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April 10, 2015

Smart vending machines offer more than just snacks

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Chapbooks Thom Carroll /PhillyVoice

The Head and the Hand's chapbook vending machine at Elixr, 207 S. Sydenham St.

Vending machines aren’t just your break from the office anymore. Instead of snacks, they dispense knowledge, in the form of chapbooks, hi-tech gadgets and quizzes, and merge instant gratification with everyday needs. In Philly and beyond, they’re expanding; from pot in Seattle to gold bars in Dubai, the range of applications for smart vending machines is as broad as your imagination. Here’s a look at machines that feed your mind and get you ready for the world. 

Chapbook vending machine

Writer, meet coffee shop. A chapbook vending machine from local craft publisher the Head and the Hand dispenses $2 chapter-length prose, the cost of buying a cup of coffee – or, realistically, your change from a $5 bill after you already bought one. H&H founder Nic Esposito told PhillyVoice the inspiration for came from talking to his uncle’s cousin at a wedding about merging the 50-year-old family vending business with Esposito’s love of literature. 

Tomes in the Breadbox Chapbook Series offer a bite-size snapshot of an author’s work from a stable of about 20, including "Waveland" by Simone Zelitch, part of a full-length novel about the civil rights-pioneering Summer of 1964. The machine has been on the move. It's made stops at Elixr, Honeygrow, Milk & Honey and the Science Leadership Academy, and has gone back to Elixr, where more than 500 copies have been sold. 

“We really want to work with [writers] to get chapbooks produced, in the hopes that these chapbooks will really kind of jump-start their writing,” Esposito said. 

John Fischer, a community participant of the KEYSPOT program at Drexel University's Dornsife Center for Neighborhood Partnerships. Thom Carroll/PhillyVoice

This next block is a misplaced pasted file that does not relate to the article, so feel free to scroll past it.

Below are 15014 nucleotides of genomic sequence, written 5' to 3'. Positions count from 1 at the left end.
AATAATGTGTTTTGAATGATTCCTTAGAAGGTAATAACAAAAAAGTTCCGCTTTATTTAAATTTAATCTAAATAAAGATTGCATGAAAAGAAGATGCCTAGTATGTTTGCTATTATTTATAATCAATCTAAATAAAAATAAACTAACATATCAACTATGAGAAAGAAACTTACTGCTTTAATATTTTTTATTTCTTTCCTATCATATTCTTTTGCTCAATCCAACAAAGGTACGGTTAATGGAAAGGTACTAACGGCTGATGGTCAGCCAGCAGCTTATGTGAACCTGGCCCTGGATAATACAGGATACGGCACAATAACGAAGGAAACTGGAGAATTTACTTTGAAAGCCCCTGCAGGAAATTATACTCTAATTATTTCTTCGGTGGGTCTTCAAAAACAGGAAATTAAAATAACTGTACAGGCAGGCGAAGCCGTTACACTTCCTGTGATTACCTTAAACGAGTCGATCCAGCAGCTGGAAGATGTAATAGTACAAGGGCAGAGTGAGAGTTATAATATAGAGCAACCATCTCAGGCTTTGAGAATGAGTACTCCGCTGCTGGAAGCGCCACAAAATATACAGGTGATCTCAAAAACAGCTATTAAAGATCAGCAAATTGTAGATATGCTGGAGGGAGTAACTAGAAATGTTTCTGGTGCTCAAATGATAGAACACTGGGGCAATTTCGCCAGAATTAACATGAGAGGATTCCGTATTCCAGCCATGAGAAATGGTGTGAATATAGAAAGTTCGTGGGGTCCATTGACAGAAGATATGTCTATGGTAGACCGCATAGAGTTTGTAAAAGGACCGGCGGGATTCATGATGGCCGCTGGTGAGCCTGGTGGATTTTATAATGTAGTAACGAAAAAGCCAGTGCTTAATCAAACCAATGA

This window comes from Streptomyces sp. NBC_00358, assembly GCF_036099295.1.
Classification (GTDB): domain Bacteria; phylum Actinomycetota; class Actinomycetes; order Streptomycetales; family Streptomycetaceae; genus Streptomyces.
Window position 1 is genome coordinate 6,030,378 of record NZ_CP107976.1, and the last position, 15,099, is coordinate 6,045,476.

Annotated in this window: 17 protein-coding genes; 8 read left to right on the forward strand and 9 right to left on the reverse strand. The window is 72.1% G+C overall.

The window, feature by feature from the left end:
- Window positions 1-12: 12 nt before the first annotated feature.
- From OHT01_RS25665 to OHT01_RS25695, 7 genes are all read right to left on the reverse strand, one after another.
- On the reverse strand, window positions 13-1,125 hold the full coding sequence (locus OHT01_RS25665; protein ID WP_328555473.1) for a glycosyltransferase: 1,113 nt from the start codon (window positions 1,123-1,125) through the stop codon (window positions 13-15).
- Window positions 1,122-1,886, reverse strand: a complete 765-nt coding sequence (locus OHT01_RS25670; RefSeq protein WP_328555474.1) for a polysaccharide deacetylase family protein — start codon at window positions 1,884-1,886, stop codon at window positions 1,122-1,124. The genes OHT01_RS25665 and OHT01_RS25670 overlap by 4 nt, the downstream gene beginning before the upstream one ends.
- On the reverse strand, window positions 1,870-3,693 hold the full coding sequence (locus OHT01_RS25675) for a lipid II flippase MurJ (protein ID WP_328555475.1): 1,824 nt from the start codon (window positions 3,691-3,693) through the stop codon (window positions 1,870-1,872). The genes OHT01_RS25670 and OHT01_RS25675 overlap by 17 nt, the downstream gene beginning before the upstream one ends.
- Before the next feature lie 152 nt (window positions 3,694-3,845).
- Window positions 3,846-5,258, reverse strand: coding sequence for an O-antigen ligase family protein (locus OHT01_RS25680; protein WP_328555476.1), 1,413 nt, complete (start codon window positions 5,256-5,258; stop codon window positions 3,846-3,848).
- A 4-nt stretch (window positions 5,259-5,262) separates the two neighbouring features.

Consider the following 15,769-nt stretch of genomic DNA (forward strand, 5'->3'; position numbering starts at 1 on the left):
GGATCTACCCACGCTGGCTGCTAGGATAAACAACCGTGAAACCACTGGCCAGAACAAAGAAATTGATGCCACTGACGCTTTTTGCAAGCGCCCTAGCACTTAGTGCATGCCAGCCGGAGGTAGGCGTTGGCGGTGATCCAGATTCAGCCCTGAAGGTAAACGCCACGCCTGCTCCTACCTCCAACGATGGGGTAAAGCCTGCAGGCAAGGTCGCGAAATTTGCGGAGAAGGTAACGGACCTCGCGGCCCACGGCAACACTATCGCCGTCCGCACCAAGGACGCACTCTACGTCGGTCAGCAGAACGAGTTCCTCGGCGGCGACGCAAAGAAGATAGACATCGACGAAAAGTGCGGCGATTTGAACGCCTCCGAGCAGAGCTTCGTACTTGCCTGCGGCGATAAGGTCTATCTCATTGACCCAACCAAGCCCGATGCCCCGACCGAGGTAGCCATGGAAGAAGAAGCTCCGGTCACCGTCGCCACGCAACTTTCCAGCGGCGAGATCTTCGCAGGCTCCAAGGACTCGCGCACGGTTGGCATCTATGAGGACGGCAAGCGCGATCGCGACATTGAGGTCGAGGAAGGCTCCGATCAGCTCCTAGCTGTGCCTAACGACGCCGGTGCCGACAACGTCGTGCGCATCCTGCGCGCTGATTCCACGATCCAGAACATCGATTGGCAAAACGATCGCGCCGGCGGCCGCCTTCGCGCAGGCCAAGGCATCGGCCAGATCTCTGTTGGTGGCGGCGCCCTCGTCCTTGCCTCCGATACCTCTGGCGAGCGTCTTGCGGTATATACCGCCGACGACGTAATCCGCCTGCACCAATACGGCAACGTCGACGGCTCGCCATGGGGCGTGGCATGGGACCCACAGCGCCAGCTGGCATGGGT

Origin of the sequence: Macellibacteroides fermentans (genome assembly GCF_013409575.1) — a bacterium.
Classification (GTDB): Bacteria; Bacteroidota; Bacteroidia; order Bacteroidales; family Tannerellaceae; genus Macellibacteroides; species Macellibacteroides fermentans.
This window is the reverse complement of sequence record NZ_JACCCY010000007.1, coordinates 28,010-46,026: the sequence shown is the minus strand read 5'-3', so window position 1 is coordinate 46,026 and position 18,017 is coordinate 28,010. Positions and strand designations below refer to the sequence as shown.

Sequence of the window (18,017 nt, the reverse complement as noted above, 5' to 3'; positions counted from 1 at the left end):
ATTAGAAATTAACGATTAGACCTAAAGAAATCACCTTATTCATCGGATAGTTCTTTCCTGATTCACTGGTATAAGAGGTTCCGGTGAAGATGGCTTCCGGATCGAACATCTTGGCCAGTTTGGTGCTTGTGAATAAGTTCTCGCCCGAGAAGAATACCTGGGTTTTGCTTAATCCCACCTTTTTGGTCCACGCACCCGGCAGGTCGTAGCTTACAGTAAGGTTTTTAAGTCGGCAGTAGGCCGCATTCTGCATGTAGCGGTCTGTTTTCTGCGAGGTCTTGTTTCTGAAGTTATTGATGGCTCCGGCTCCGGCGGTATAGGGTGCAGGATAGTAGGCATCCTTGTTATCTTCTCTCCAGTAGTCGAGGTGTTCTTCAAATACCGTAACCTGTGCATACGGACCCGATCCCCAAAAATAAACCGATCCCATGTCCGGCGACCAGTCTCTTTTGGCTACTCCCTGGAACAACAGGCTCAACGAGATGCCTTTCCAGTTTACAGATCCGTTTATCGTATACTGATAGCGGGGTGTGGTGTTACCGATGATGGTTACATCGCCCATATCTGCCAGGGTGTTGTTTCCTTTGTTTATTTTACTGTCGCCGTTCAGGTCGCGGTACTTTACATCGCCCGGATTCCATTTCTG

Drexel iPad kiosk

Learning just got a lot easier. In March, Drexel and the Free Library of Philadelphia teamed up to make iPads available to card-carrying members of each organization. The kiosk, located at the Dornsife Center neighborhood hub, offers Drexel students and residents of the surrounding Mantua and Powelton Village neighborhoods access to the iPads for four hours at a time. Digital storytelling tools are among the 68 apps included on the iPads. Digital is the future of education, particularly for the Free Library. 

“Our core mission is to advance literacy in Philadelphia. There is no literacy without digital literacy nowadays,” said Sandy Horrocks, vice president of external affairs for the Free Library. 


Meet the original art vending machine. Artist Clark Whittington launched a chain of converted cigarette machines in 1997 that promote and dispense artwork from 400 artists around the world. After its debut at Whittington's exhibition in North Carolina, the concept won support from other artists. Knick-knacks include keychains, jewelry, phone cases and greeting cards - and none are bulkier than a pack of smokes. Local machines can be found at Bucks County Free Library branches in Bensalem, Yardley and Doylestown and elsewhere at Whole Foods and coffee shops across the country. 


In a genius, Pavlovian move, execs at Campbell Soup Co. installed a smart snack machine at their headquarters in Camden. The so-called Snackbot dispenses snacks like cookies and even prizes like GoPros in exchange for employees correctly answering two of three trivia questions about the company. Designed by Philly- and Boston-based firm Allen & Gerritsen, the intelligent food terminal represents the convergence of games and branding.

“Snackbot was developed for Campbell to explore gamification and how consumers interact with technology and brands in new and interesting ways,” Tom Hushen, senior manager, external communications, told PhillyVoice.